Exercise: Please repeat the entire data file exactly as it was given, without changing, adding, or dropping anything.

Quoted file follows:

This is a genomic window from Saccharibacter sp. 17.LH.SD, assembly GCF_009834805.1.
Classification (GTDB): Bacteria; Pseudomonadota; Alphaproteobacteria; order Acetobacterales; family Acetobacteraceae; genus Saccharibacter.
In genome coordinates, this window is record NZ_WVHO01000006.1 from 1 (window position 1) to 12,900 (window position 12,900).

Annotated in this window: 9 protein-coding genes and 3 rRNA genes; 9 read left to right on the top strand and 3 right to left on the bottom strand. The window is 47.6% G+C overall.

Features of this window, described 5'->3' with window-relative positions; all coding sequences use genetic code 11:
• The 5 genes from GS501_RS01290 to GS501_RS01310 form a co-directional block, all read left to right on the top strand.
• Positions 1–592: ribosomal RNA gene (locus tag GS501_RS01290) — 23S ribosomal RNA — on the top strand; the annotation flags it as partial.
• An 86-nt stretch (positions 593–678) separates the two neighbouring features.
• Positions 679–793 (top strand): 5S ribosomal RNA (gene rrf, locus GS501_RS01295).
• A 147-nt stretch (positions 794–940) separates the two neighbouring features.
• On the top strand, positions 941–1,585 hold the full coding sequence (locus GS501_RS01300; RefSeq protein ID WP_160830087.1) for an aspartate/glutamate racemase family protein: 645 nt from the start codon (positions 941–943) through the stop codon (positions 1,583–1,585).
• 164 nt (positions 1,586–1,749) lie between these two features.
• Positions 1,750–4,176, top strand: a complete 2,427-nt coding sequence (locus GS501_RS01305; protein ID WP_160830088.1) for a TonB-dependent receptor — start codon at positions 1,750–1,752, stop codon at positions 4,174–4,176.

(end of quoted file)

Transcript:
This is a genomic window from Saccharibacter sp. 17.LH.SD, assembly GCF_009834805.1.
Classification (GTDB): Bacteria; Pseudomonadota; Alphaproteobacteria; order Acetobacterales; family Acetobacteraceae; genus Saccharibacter.
In genome coordinates, this window is record NZ_WVHO01000006.1 from 1 (window position 1) to 12,900 (window position 12,900).

Annotated in this window: 9 protein-coding genes and 3 rRNA genes; 9 read left to right on the top strand and 3 right to left on the bottom strand. The window is 47.6% G+C overall.

Features of this window, described 5'->3' with window-relative positions; all coding sequences use genetic code 11:
• The 5 genes from GS501_RS01290 to GS501_RS01310 form a co-directional block, all read left to right on the top strand.
• Positions 1–592: ribosomal RNA gene (locus tag GS501_RS01290) — 23S ribosomal RNA — on the top strand; the annotation flags it as partial.
• An 86-nt stretch (positions 593–678) separates the two neighbouring features.
• Positions 679–793 (top strand): 5S ribosomal RNA (gene rrf, locus GS501_RS01295).
• A 147-nt stretch (positions 794–940) separates the two neighbouring features.
• On the top strand, positions 941–1,585 hold the full coding sequence (locus GS501_RS01300; RefSeq protein ID WP_160830087.1) for an aspartate/glutamate racemase family protein: 645 nt from the start codon (positions 941–943) through the stop codon (positions 1,583–1,585).
• 164 nt (positions 1,586–1,749) lie between these two features.
• Positions 1,750–4,176, top strand: a complete 2,427-nt coding sequence (locus GS501_RS01305; protein ID WP_160830088.1) for a TonB-dependent receptor — start codon at positions 1,750–1,752, stop codon at positions 4,174–4,176.